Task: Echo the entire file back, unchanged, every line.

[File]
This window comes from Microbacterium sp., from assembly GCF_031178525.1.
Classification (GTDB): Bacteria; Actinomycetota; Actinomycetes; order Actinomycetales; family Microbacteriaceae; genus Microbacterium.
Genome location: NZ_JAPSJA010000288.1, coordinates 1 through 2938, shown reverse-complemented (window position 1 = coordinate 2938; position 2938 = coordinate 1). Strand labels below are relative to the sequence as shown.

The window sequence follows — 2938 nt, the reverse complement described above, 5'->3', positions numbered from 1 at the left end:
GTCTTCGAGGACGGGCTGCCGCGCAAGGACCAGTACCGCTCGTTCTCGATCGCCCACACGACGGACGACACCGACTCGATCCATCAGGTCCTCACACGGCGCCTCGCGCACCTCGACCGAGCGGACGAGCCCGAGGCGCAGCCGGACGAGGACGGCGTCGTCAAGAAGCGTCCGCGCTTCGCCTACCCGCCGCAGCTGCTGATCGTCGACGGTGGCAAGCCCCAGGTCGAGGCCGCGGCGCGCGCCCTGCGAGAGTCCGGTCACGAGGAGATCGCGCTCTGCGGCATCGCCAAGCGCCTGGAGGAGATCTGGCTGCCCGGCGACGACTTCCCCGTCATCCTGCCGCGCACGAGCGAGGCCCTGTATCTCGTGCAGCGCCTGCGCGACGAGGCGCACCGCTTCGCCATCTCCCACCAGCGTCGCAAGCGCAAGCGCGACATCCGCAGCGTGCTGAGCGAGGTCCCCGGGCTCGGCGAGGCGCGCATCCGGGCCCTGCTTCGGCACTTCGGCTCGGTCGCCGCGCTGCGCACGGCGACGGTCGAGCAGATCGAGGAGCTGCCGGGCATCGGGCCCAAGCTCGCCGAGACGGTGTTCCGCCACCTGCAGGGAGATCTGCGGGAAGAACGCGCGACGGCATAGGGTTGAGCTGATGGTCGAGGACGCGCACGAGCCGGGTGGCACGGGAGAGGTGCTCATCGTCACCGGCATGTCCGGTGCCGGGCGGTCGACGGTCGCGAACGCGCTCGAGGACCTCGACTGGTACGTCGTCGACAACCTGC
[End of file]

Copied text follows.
This window comes from Microbacterium sp., from assembly GCF_031178525.1.
Classification (GTDB): Bacteria; Actinomycetota; Actinomycetes; order Actinomycetales; family Microbacteriaceae; genus Microbacterium.
Genome location: NZ_JAPSJA010000288.1, coordinates 1 through 2938, shown reverse-complemented (window position 1 = coordinate 2938; position 2938 = coordinate 1). Strand labels below are relative to the sequence as shown.

The window sequence follows — 2938 nt, the reverse complement described above, 5'->3', positions numbered from 1 at the left end:
GTCTTCGAGGACGGGCTGCCGCGCAAGGACCAGTACCGCTCGTTCTCGATCGCCCACACGACGGACGACACCGACTCGATCCATCAGGTCCTCACACGGCGCCTCGCGCACCTCGACCGAGCGGACGAGCCCGAGGCGCAGCCGGACGAGGACGGCGTCGTCAAGAAGCGTCCGCGCTTCGCCTACCCGCCGCAGCTGCTGATCGTCGACGGTGGCAAGCCCCAGGTCGAGGCCGCGGCGCGCGCCCTGCGAGAGTCCGGTCACGAGGAGATCGCGCTCTGCGGCATCGCCAAGCGCCTGGAGGAGATCTGGCTGCCCGGCGACGACTTCCCCGTCATCCTGCCGCGCACGAGCGAGGCCCTGTATCTCGTGCAGCGCCTGCGCGACGAGGCGCACCGCTTCGCCATCTCCCACCAGCGTCGCAAGCGCAAGCGCGACATCCGCAGCGTGCTGAGCGAGGTCCCCGGGCTCGGCGAGGCGCGCATCCGGGCCCTGCTTCGGCACTTCGGCTCGGTCGCCGCGCTGCGCACGGCGACGGTCGAGCAGATCGAGGAGCTGCCGGGCATCGGGCCCAAGCTCGCCGAGACGGTGTTCCGCCACCTGCAGGGAGATCTGCGGGAAGAACGCGCGACGGCATAGGGTTGAGCTGATGGTCGAGGACGCGCACGAGCCGGGTGGCACGGGAGAGGTGCTCATCGTCACCGGCATGTCCGGTGCCGGGCGGTCGACGGTCGCGAACGCGCTCGAGGACCTCGACTGGTACGTCGTCGACAACCTGC